PMW 2022-035 by Kenneth L. Gentry, Jr.
Classic dispensationalism has virtually disappeared among academics. Replacing it today is “progressive dispensationalism.” But though the head has died, the body yet liveth. In the lives of untold millions of unthinking Christians. Therefore, it is important to rebut the system in order to make the case for postmillennialism. This is another installment in my critique of dispensational errors.
House and Ice (Dominion Theology, 29, cp. 166) are correct to point out that “Reconstructionists appropriate for the church (seen as the new Israel) the material blessings for obedience–and curses for disobedience–originally promised by God to defunct national Israel.” How they could possibly set this forth as a “Reconstructionist” distinctive is beyond us, however. The dispensational view is the one with the distinctive element!
Dispensationalist John Feinberg writes: “It is clear that holding a distinctive future for ethnic Israel is essential to Dispensationalism” (Feinberg, Continuity and Discontinuity, 81). Ryrie states that “this is probably the most basic theological test of whether or not a man is a dispensationalist, and it is undoubtedly the most practical and conclusive” (Ryrie, Dispensationalism Today, 45). Indeed, this has been a dispensational distinctive since dispensationalism first arose 185 years ago!
I will quickly survey the Scripture evidence for the Church’s being the continuation — or better, the fruition — of Israel.
Christians individually considered and the Church as a collective body are called by distinctively Jewish names: “For he is not a Jew, which is one outwardly; neither is that circumcision, which is outward in the flesh: But he is a Jew, which is one inwardly; and circumcision is that of the heart, in the spirit, and not in the letter; whose praise is not of men, but of God” (Rom. 2:28-29). Hence, it may be dogmatically and, dare we say, eternally proclaimed: “God is no respecter of persons” (Acts 10:34; Rom. 2:11; Gal. 2:6; Eph. 6:9; Col. 3:11; 3:25; 1 Pet. 1:17).
Christians are called “the circumcision”: “For we are the circumcision, which worship God in the spirit, and rejoice in Christ Jesus, and have no confidence in the flesh” (Phil. 3:3).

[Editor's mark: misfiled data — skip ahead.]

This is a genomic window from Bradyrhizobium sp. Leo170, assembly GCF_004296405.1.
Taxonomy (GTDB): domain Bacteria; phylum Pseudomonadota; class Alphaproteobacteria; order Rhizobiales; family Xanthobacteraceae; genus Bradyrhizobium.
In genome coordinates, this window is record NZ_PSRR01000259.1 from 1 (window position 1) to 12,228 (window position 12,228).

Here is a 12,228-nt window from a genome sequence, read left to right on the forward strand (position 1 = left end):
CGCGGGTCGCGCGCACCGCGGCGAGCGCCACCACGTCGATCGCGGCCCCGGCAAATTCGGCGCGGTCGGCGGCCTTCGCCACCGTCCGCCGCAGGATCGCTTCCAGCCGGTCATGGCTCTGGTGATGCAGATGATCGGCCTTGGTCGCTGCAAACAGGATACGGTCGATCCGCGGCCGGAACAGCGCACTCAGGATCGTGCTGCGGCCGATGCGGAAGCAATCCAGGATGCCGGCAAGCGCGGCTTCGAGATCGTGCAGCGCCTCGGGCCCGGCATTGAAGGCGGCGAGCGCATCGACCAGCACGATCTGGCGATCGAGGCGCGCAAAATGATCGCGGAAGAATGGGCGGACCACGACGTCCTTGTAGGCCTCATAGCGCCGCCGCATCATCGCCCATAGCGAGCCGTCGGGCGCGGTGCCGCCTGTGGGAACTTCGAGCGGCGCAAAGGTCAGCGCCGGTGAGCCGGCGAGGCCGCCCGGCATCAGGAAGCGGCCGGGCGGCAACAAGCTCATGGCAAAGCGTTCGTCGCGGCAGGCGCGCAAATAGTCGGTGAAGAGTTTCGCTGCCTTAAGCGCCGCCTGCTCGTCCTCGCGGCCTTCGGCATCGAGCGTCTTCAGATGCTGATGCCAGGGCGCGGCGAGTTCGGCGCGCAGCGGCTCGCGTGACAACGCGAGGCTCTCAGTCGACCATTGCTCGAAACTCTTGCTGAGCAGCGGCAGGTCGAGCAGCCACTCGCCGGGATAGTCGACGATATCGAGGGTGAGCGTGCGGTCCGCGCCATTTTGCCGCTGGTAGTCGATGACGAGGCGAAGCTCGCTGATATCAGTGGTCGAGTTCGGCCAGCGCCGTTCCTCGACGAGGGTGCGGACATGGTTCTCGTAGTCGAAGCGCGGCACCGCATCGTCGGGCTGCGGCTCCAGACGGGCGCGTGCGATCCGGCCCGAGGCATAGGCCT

We are called “the children” and “the seed of Abraham”: “Know ye therefore that they which are of faith, the same are the children of Abraham…. And if ye be Christ’s, then are ye Abraham’s seed, and heirs according to the promise” (Gal. 3:7, 29).
We are of the “Jerusalem which is above” and are called the “children of the promise” (Gal. 4:24-29). In fact, Christians compose “the Israel of God” for we are a “new creature” regarding which “circumcision availeth nothing” (Gal. 6:16).
James designates Christians as “the twelve tribes which are scattered abroad” (Jms. 1:1). Peter calls the Christians to whom he writes, the “diaspora” (Gk., 1 Pet. 1:1). Paul constantly calls the Church the “Temple of God” which is being built in history as men are converted (1 Cor. 3:16-17; 1 Cor. 6:19; 2 Cor. 6:16; Eph. 2:21).
Olivet Discourse Made Easy (by Ken Gentry)
Verse-by-verse analysis of Christ’s teaching on Jerusalem’s destruction in Matt 24. Show the great tribulation is past, having occurred in AD 70.
See more study materials at: www.KennethGentry.com
Peter follows after Paul’s thinking, when he designates Christians as “stones” being built into a “spiritual house” (1 Pet. 2:5-9). But he does more; he draws upon several Old Testament designations of Israel and applies them to the Church: “a chosen generation, a royal priesthood, an holy nation.” (1 Pet. 2:9-10; Exo. 19:5-6; Deut. 7:6). He, with Paul, also calls Christians “a peculiar people” (1 Pet. 2:10; Tit. 2:14), which is a common Old Testament designation for Israel (Deut. 14:2; 26:18; Psa. 135:4).
Clearly, the biblical record presents Christianity as the fruition of Israel, never to be undone.